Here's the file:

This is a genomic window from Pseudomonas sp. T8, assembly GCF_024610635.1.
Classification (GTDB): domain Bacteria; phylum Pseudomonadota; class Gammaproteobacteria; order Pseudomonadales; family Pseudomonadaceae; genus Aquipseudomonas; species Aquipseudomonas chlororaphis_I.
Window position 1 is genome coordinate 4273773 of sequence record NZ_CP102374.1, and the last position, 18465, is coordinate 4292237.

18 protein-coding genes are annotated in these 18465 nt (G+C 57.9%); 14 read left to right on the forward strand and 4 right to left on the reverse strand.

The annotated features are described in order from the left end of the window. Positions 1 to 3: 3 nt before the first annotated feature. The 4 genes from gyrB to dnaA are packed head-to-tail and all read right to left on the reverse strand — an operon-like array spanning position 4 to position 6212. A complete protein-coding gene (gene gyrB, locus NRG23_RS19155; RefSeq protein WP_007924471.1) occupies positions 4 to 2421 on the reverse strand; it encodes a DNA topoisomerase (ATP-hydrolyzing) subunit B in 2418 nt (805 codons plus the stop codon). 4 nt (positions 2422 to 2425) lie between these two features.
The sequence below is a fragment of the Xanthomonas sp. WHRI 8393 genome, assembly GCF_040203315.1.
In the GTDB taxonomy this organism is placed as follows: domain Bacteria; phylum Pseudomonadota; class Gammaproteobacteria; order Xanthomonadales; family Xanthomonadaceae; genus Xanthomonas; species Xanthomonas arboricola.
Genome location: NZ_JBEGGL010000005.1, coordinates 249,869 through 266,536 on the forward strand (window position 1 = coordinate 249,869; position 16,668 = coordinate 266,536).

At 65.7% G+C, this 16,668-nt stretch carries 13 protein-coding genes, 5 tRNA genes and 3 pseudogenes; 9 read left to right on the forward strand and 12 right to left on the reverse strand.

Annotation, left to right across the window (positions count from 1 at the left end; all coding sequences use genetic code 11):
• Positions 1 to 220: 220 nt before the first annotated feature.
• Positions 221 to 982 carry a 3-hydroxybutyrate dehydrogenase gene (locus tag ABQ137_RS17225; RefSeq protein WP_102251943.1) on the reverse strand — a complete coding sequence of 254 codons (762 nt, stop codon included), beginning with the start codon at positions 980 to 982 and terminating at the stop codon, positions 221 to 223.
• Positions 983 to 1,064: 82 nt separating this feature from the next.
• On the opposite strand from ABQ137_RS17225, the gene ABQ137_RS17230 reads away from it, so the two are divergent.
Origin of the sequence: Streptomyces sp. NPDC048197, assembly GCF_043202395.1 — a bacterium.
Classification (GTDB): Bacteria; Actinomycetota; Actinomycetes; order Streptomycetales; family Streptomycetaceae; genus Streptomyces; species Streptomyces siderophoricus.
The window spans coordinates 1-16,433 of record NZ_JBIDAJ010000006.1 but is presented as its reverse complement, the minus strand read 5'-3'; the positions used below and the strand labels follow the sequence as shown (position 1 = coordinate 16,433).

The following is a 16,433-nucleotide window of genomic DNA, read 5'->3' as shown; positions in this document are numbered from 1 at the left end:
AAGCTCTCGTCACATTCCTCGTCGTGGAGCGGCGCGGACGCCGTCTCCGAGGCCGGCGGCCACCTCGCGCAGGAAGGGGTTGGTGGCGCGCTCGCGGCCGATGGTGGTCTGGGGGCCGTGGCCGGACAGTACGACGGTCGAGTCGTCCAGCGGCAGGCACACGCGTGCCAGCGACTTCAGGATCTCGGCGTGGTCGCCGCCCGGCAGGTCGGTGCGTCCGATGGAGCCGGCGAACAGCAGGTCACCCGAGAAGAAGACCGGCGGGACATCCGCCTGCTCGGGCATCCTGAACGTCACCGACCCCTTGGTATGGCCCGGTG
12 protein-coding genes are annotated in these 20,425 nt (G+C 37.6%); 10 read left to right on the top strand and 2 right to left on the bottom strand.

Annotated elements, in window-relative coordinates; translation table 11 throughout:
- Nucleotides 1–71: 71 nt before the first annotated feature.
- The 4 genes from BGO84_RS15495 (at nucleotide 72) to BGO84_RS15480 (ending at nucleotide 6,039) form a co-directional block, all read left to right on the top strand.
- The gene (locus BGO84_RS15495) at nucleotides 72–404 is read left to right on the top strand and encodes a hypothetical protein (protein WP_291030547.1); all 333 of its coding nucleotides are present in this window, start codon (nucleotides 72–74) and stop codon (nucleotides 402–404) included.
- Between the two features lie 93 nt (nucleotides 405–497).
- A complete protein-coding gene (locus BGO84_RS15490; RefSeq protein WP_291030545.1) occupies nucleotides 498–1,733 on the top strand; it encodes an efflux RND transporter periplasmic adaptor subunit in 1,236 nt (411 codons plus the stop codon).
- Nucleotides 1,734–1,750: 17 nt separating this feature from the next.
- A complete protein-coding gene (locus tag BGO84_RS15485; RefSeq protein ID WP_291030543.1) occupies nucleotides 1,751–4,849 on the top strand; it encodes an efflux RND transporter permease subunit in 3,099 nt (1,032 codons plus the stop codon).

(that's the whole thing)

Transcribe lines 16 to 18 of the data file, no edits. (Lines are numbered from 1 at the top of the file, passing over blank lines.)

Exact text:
Classification (GTDB): Bacteria; Actinomycetota; Actinomycetes; order Streptomycetales; family Streptomycetaceae; genus Streptomyces; species Streptomyces siderophoricus.
The window spans coordinates 1-16,433 of record NZ_JBIDAJ010000006.1 but is presented as its reverse complement, the minus strand read 5'-3'; the positions used below and the strand labels follow the sequence as shown (position 1 = coordinate 16,433).

The following is a 16,433-nucleotide window of genomic DNA, read 5'->3' as shown; positions in this document are numbered from 1 at the left end: